STOCKHOLM (Reuters) – Volvo Cars and Swedish car safety supplier Autoliv <ALV.N> have signed a deal with U.S. firm Nvidia Corp <NVDA.O>, best known for its graphics technology in computer games, to develop software systems for self-driving cars.
A joint venture between Volvo, owned by China’s Zhejiang Geely Holdings [GEELY.UL], and Autoliv will work with NVIDIA to develop systems that use artificial intelligence to recognize objects around vehicles, anticipate threats and navigate safely.
The venture set up last year, called Zenuity, will provide Volvo Cars with self-driving software which Autoliv will also be able to sell to other carmakers.
Volvo said it aims to have almost fully autonomous cars for sale by 2021.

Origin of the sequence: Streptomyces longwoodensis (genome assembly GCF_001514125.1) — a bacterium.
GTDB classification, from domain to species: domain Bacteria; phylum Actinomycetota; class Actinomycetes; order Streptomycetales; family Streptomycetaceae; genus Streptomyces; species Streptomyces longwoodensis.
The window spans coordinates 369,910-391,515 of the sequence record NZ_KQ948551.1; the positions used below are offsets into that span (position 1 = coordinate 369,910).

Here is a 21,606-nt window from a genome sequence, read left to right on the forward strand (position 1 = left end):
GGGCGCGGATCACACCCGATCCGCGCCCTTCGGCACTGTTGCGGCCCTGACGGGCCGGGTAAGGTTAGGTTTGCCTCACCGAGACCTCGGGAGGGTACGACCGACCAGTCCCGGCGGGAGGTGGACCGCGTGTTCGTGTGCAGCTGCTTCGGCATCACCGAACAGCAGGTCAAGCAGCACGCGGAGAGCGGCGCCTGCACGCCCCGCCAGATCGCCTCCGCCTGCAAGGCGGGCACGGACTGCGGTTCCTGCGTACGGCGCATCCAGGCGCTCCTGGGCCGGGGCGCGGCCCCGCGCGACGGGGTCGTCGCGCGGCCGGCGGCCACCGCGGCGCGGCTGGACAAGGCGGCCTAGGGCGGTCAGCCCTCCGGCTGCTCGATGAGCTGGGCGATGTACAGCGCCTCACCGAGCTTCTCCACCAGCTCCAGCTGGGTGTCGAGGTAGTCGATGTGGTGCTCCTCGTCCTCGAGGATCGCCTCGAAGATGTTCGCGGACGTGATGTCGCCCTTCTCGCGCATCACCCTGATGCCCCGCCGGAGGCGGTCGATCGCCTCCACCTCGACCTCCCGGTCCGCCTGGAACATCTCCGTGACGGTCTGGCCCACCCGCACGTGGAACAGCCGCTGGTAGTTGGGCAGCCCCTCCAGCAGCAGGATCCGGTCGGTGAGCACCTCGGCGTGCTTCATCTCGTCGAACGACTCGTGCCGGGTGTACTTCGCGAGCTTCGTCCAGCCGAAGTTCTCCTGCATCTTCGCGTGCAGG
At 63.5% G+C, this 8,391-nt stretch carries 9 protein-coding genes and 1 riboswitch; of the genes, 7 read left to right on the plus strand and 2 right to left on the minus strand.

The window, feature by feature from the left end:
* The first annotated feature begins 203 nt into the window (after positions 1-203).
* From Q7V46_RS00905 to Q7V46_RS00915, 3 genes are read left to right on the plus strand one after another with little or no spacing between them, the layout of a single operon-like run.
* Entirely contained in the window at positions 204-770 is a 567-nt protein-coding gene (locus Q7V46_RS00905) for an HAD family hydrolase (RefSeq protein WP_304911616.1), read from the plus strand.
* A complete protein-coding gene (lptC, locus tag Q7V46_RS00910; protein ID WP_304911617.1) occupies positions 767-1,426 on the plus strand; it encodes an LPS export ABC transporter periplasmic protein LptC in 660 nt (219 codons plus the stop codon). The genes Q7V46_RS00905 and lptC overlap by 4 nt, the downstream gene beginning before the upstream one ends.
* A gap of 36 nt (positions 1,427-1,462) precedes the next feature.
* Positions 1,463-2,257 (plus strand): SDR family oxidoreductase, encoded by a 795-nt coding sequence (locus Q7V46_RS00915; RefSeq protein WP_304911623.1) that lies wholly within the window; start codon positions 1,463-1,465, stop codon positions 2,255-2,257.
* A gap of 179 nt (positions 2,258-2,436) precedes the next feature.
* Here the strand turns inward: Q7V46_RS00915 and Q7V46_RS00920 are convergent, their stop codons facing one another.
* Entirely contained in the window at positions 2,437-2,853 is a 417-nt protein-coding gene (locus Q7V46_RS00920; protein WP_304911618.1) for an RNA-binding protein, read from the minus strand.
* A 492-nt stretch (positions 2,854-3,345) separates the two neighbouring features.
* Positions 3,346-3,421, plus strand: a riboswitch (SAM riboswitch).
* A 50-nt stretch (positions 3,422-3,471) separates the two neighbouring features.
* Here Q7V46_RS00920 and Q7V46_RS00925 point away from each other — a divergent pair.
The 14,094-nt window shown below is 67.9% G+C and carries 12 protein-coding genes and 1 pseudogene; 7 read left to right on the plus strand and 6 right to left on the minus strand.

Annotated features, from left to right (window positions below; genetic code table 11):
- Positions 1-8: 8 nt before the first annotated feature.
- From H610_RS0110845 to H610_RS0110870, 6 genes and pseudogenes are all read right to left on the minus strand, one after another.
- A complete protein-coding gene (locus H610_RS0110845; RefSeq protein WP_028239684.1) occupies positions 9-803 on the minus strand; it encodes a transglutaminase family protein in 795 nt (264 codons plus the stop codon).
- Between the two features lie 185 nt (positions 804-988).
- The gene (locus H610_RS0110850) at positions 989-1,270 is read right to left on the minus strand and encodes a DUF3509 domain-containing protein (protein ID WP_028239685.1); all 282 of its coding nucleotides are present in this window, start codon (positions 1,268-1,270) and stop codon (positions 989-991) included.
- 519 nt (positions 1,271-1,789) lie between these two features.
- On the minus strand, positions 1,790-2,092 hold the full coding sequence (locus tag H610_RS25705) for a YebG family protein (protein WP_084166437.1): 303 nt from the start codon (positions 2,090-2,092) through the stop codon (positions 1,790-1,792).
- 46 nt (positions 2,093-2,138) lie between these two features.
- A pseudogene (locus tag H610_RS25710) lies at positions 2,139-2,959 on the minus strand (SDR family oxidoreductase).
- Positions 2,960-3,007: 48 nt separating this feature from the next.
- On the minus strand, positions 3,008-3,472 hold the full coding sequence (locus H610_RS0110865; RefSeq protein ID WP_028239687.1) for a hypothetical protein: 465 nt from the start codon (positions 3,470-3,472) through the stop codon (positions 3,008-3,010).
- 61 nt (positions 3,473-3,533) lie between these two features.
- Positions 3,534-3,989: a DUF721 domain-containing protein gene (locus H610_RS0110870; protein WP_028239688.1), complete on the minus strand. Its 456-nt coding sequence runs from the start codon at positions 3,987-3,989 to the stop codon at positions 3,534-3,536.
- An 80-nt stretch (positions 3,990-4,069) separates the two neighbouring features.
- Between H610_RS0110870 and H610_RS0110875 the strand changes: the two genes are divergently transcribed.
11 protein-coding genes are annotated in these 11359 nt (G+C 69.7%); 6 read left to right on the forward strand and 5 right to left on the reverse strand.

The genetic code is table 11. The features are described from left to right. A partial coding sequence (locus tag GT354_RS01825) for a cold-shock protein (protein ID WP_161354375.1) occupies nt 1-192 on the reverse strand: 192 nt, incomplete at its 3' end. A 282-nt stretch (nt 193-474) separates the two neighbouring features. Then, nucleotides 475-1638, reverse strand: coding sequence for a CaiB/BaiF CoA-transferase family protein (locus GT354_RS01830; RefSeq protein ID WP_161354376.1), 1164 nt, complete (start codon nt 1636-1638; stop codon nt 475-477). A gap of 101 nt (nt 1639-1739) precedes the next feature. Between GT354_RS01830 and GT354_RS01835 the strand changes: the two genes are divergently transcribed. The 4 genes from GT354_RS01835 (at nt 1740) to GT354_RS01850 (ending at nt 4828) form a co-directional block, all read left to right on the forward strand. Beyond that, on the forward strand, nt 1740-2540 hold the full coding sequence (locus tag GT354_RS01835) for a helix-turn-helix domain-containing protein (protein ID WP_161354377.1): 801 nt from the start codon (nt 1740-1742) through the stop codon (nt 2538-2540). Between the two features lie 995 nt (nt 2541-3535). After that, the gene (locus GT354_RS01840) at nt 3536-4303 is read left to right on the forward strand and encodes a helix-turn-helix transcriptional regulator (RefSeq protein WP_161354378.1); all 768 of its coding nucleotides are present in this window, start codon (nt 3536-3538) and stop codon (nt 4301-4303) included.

Volvo has been using Nvidia’s artificial intelligence systems in a pilot of semi-autonomous vehicles in its home town Gothenburg in southern Sweden since the start of the year.
Nvidia, which also has partnerships with carmakers Toyota <7203.T>, Audi <NSUG.DE> and Mercedes, is among the more popular technology partners in the self-driving car race.
German carmaker BMW <BMWG.DE> has joined forces with U.S. chipmaker Intel <INTC.O> and Mobileye <MBLY.N>, the Israeli vision system and mapping expert, to develop a self-driving platform, which is targeted for production in 2021.
U.S. parts maker Delphi Automotive <DLPH.N> and tyremaker Continental <CONG.DE> has since joined the tie-up.
In April, Germany’s Daimler <DAIGn.DE> formed a similar alliance with supplier Robert Bosch <ROBG.UL> to speed development of self-driving vehicles.
(Reporting by Simon Johnson; additional reporting by Edward Taylor in Frankfurt; editing by David Clarke)